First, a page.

Oregon OSHA on Protecting Workers During Wildfire Smoke Conditions
As Oregon continues to deal with an unprecedented wildfire season and the lingering effects of the state’s air quality, Oregon Occupational Safety and Health (“OSHA”) has released best practices for employers whose employees conduct outdoor work activity. A link to the news release can be found here. To summarize, Oregon OSHA strongly encourages employers to take the following steps to protect employees from persistently unhealthy air quality:
- Closing outdoor work activity when air quality becomes “unhealthy,” or reaches an Air Quality Index (“AQI”) of at least 151 (as of 11:00 a.m. September 15, 2020, Portland’s AQI was 378);
- Allowing workers with underlying health conditions to stay at home;
- Rearranging work schedules, hours, and tasks to enable workers to get relief from smoky outdoor air; and
- Providing N95 masks, where and when appropriate, and informing workers of their proper use and care.
In addition, employers should be mindful of employees living in areas that have been directed to evacuate, and allow them to stay home to help their families with those preparations. Oregon OSHA also points out that the unhealthy air is associated with a higher risk of respiratory infections, which can have serious implications during the COVID-19 pandemic. As such, employers should be even more mindful of the risks of spreading COVID-19 and the increased negative health effects it could have on employees during the wildfire season.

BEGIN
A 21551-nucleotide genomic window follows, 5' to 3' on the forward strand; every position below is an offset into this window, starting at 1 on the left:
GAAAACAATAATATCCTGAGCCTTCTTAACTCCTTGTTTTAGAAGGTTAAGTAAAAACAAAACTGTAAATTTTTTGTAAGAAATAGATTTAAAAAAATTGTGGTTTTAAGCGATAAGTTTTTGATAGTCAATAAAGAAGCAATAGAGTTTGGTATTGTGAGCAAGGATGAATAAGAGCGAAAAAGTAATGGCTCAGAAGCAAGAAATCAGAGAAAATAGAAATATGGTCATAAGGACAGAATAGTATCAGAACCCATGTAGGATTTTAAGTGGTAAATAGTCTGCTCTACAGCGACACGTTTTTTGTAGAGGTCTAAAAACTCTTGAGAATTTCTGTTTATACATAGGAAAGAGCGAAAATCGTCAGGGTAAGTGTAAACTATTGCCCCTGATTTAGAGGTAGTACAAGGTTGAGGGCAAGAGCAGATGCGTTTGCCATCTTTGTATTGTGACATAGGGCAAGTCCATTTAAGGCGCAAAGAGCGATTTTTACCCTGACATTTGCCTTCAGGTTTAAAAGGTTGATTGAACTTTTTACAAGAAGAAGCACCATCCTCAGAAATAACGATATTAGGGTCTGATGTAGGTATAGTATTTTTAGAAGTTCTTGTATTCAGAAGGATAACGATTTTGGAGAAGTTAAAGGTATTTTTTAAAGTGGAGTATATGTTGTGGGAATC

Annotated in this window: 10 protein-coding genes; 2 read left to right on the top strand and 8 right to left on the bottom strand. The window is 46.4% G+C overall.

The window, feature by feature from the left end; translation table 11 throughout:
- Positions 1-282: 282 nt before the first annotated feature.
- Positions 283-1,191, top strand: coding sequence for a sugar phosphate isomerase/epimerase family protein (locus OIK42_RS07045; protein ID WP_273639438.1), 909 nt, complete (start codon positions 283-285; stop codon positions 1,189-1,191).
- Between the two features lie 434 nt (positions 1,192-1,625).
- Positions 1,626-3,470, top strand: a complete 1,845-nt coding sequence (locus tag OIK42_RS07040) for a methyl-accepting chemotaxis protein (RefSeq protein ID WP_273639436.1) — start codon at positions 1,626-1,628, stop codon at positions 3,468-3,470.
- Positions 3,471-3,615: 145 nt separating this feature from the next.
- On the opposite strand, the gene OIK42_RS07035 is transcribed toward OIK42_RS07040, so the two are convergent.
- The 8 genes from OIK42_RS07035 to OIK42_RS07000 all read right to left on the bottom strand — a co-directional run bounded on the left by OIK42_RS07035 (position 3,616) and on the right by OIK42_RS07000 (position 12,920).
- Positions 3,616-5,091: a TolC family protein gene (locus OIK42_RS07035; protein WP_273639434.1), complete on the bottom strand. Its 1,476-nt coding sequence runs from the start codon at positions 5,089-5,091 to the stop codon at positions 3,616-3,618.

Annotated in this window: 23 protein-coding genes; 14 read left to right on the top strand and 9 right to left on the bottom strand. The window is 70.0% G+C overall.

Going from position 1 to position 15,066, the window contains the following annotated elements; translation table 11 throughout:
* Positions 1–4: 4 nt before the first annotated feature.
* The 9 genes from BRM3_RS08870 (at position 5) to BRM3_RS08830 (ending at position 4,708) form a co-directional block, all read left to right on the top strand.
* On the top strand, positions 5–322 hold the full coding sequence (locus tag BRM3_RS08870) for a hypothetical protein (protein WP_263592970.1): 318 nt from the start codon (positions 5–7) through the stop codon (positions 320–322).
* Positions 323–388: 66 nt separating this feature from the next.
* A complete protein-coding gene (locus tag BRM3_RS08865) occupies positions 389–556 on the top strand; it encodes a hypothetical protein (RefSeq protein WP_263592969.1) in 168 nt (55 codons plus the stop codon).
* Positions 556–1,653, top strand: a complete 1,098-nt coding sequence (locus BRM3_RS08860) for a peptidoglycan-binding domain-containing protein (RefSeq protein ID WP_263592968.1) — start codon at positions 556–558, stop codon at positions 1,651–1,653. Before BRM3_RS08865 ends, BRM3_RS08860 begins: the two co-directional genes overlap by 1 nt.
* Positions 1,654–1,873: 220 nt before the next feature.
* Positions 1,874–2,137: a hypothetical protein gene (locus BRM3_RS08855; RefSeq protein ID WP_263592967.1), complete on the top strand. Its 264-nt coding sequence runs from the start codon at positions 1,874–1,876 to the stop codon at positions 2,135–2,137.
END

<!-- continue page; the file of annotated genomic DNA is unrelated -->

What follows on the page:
To be clear, Oregon OSHA’s best practices are not requirements based on a regulation or statute. While Oregon OSHA is encouraging employers to enact these best practices during this extraordinary time, you will not find a rule that lays out specifically what an employer must do in this situation.
The lack of an applicable rule or statute, however, does not mean an employer is immune from citation for not taking action to protect employees from unhealthy air. Under the state’s general duty clause (ORS 654.010), an employer has a general duty under the Oregon Safe Employment Act (“OSEA”) to do whatever is “reasonably necessary” to make an employee’s “employment and place of employment safe and healthful.” Therefore, it is highly recommended that employers take steps to mitigate the hazards associated with unhealthy air quality despite the lack of a formal requirement to do so.
Not surprisingly, California has adopted specific requirements related to wildfire smoke and worker exposure to unhealthy air quality as a result. These rules require an employer, among other things, to provide N95 masks to all employees for voluntary use when the AQI is greater than 151. As these fire events become more prevalent in the state, it is likely that Oregon OSHA will adopt a similar rule.